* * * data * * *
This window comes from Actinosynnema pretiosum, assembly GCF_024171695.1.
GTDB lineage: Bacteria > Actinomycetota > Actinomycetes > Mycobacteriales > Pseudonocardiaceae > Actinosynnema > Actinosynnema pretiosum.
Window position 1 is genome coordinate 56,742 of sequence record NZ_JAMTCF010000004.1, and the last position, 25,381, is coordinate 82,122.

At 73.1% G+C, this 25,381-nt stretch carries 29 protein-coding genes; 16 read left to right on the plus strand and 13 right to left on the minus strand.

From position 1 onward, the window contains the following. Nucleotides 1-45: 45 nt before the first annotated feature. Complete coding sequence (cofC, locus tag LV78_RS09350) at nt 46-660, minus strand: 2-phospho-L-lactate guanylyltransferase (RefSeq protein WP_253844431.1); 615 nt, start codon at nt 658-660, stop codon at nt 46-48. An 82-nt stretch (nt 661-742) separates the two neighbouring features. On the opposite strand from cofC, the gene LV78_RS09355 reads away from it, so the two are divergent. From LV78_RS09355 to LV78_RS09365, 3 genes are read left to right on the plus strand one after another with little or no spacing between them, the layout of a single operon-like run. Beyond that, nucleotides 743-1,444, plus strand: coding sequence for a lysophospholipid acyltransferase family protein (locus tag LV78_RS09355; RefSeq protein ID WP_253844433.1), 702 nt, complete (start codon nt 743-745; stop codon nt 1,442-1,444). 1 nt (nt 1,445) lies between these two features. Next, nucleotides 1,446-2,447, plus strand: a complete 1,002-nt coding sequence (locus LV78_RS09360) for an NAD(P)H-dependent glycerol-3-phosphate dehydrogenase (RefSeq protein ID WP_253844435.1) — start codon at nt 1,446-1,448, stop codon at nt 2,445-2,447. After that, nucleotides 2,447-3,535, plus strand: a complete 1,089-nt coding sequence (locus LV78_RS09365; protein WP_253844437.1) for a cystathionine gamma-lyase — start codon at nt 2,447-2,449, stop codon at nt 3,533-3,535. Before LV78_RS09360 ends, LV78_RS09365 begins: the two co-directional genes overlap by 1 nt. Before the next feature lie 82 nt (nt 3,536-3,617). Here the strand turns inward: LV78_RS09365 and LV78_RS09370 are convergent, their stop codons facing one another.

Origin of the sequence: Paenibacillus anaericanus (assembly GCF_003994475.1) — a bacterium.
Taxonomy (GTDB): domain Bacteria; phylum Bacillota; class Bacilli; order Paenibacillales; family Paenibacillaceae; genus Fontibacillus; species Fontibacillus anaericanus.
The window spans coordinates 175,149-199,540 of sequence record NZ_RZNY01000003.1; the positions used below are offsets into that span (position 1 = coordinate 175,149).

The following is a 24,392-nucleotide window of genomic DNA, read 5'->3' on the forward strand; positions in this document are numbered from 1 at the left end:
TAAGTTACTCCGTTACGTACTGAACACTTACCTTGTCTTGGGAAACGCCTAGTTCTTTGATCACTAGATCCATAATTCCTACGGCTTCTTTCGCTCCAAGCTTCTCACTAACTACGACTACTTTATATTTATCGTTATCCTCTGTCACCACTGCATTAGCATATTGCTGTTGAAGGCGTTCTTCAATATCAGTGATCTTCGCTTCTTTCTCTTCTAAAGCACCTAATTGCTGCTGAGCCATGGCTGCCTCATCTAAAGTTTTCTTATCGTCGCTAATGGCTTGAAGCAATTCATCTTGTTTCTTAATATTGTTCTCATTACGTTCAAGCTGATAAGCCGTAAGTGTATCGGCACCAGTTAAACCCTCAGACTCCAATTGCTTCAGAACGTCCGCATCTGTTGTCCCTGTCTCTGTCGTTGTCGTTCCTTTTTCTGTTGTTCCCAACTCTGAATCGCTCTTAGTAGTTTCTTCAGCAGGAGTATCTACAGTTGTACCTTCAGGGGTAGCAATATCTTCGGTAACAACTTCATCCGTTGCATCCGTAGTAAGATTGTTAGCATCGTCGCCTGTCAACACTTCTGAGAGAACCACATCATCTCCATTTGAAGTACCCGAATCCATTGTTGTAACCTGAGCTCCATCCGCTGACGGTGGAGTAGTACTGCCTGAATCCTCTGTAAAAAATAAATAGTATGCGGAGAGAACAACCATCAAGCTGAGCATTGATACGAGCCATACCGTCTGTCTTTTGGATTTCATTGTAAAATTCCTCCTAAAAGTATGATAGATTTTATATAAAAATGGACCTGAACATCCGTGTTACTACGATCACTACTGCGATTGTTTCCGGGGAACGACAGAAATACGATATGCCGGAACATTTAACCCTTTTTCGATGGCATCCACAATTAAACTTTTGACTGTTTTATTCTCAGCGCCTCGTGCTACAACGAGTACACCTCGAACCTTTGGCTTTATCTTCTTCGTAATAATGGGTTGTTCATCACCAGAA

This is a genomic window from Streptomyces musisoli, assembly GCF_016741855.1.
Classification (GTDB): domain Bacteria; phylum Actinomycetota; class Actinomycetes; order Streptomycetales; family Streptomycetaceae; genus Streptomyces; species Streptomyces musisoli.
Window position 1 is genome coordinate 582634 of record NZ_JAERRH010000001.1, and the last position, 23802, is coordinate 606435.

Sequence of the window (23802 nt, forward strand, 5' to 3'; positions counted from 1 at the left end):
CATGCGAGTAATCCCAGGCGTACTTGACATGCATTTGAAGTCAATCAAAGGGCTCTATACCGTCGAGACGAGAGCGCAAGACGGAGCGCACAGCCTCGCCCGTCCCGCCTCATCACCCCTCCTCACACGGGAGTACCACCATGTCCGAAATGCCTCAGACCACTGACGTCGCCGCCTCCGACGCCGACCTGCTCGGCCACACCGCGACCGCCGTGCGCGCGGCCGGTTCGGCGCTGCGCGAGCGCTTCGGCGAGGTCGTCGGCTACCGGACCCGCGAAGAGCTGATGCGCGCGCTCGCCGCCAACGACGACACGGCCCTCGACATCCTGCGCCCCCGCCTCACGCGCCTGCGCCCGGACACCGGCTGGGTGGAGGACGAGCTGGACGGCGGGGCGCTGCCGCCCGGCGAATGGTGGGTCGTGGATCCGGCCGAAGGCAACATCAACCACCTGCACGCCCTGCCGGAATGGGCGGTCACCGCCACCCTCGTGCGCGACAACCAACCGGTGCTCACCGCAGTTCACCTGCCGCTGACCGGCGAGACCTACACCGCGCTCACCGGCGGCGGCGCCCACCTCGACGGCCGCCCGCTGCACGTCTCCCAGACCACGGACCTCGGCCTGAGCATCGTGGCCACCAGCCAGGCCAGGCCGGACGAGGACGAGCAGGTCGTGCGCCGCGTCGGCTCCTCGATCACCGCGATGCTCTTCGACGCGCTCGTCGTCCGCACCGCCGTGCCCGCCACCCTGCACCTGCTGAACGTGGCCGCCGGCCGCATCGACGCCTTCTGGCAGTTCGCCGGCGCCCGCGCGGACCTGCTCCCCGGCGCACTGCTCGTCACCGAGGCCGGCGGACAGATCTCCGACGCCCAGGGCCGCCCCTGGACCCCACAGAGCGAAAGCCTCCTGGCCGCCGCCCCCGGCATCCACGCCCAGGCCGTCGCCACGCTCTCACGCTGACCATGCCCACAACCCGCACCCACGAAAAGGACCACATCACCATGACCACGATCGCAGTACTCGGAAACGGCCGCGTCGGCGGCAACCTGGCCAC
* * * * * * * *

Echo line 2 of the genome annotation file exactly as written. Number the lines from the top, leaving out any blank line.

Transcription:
GTDB lineage: Bacteria > Actinomycetota > Actinomycetes > Mycobacteriales > Pseudonocardiaceae > Actinosynnema > Actinosynnema pretiosum.